The Geotechnical Group returned to the CUNY Recital Hall in Manhattan for its fifth lecture of 2007-2008 on February 20, 2008. The lecture introduction by Dr. Terry Holman included a brief moment of silence in memory of the recent passing of Dr. Ralph Peck, one of the founding fathers of the field of geotechnical engineering. The lecture focused on dynamic testing of deep foundations installed by non-impact methods, and included a summary of dynamic testing theory, examples of load testing on drilled and cast-in-place foundations, and a brief discussion on integrity testing.
Presented by: Frank Rauche, Ph.D., GRL Engineers, Inc.
Dr. Rauche began the lecture with a brief discussion on the purpose of dynamic load testing, its project cost and scheduling benefits, and its usefulness given recent FHWA requirements for LRFD design.
Dr. Rauche continued with a discussion on the theory and general application of dynamic testing. The discussion included a brief history of the development of dynamic testing, and the equipment and setup employed for measurement, and collection of data using Pile Driving Analyzer® (PDA). He then discussed CAPWAP® which performs signal processing to further refine the results of the PDA data. A case history from Melbourne, Australia was presented wherein both static and dynamic data were obtained and compared. APPLE, a single impact ram developed to impart large dynamic loads on drilled shafts and cast-in-place piles, was presented. PDA and CAPWAP data from tests performed at Amherst test shafts were also discussed.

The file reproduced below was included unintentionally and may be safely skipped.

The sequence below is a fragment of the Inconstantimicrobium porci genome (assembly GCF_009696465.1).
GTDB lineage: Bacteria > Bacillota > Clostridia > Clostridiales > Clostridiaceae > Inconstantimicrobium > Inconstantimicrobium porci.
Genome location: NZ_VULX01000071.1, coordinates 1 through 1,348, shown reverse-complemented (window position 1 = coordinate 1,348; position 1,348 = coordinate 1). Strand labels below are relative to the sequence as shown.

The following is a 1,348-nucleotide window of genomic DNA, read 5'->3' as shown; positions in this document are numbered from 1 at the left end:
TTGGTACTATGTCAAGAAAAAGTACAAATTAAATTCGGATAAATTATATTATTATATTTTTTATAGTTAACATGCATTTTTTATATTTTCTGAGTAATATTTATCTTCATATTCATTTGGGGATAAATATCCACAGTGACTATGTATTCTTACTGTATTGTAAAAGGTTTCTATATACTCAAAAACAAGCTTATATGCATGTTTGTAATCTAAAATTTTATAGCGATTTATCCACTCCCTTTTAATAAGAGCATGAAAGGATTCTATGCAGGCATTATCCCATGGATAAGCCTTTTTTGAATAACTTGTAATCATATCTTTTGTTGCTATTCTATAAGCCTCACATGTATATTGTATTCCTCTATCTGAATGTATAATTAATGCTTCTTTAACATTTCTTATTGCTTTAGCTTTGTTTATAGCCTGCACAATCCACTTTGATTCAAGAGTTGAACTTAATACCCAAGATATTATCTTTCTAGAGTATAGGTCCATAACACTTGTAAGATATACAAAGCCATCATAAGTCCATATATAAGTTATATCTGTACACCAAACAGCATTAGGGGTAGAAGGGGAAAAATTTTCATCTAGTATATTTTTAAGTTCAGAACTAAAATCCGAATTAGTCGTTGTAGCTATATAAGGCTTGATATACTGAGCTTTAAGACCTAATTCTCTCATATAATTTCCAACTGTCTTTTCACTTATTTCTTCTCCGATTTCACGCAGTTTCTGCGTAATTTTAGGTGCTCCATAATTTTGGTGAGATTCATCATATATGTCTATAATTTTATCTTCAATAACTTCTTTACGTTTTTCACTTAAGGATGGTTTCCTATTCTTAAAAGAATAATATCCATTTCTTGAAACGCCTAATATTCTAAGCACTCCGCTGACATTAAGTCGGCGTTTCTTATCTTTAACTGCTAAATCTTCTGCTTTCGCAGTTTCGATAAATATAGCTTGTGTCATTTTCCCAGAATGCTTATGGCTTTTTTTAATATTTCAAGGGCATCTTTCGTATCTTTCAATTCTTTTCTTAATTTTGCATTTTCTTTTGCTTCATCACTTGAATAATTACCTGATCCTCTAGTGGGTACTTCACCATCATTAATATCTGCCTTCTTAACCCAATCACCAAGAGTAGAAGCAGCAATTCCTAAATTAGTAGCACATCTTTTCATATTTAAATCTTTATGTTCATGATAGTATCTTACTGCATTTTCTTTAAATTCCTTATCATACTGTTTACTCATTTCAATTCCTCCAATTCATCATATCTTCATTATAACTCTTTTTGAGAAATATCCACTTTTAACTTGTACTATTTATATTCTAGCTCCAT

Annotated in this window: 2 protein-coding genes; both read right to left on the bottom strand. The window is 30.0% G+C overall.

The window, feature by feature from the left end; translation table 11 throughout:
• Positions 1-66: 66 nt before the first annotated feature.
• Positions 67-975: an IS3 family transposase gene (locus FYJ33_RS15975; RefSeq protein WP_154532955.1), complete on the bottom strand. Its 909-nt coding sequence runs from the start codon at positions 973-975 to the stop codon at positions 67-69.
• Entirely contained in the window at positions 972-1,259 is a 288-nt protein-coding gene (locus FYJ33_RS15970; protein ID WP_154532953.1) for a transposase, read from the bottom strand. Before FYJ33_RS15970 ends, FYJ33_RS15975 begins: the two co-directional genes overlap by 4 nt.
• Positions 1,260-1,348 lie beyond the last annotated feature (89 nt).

Dr. Rauche then went on to present various case histories, documenting the correlation between static and dynamic load test data on drilled shafts in Florida and California, and on micropiles in Karst formations. An additional example was presented for ACIP piles in Alexandria, Egypt.
Non-destructed integrity testing methods including Pile Integrity Testing (PIT) and Cross Hole Sonic Logging (CSL) were introduced. The basic operating principals and theories were discussed and specific results presented. Mathematical methods for interpretation of the data were also discussed.
In conclusion, Dr. Rauche explained that the value of dynamic testing method lies in its relatively modest costs, ability to perform testing on “production” foundations, and the greater amount of data that can be obtained for the same cost. His experiences with dynamic testing have demonstrated that often, structures founded on drilled shafts have little redundancy in foundation design due to the high shaft capacities, and that contract documents should be clear as to remedies for failed or defective piles.